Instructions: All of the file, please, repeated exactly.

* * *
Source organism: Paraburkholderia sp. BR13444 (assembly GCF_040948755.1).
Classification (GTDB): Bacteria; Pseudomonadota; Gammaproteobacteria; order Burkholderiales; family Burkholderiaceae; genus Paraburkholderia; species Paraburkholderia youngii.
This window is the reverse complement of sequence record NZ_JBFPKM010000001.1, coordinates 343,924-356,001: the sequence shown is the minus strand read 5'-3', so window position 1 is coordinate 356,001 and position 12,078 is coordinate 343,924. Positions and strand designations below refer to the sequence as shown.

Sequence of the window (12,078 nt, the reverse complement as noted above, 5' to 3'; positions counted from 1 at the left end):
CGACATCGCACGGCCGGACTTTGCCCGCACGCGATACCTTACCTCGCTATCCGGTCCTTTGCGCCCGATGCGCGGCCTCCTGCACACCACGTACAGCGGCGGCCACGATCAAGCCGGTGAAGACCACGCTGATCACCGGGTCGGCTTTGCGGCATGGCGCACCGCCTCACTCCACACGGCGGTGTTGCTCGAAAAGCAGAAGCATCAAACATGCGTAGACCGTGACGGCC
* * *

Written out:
Source organism: Paraburkholderia sp. BR13444 (assembly GCF_040948755.1).
Classification (GTDB): Bacteria; Pseudomonadota; Gammaproteobacteria; order Burkholderiales; family Burkholderiaceae; genus Paraburkholderia; species Paraburkholderia youngii.
This window is the reverse complement of sequence record NZ_JBFPKM010000001.1, coordinates 343,924-356,001: the sequence shown is the minus strand read 5'-3', so window position 1 is coordinate 356,001 and position 12,078 is coordinate 343,924. Positions and strand designations below refer to the sequence as shown.

Sequence of the window (12,078 nt, the reverse complement as noted above, 5' to 3'; positions counted from 1 at the left end):
CGACATCGCACGGCCGGACTTTGCCCGCACGCGATACCTTACCTCGCTATCCGGTCCTTTGCGCCCGATGCGCGGCCTCCTGCACACCACGTACAGCGGCGGCCACGATCAAGCCGGTGAAGACCACGCTGATCACCGGGTCGGCTTTGCGGCATGGCGCACCGCCTCACTCCACACGGCGGTGTTGCTCGAAAAGCAGAAGCATCAAACATGCGTAGACCGTGACGGCC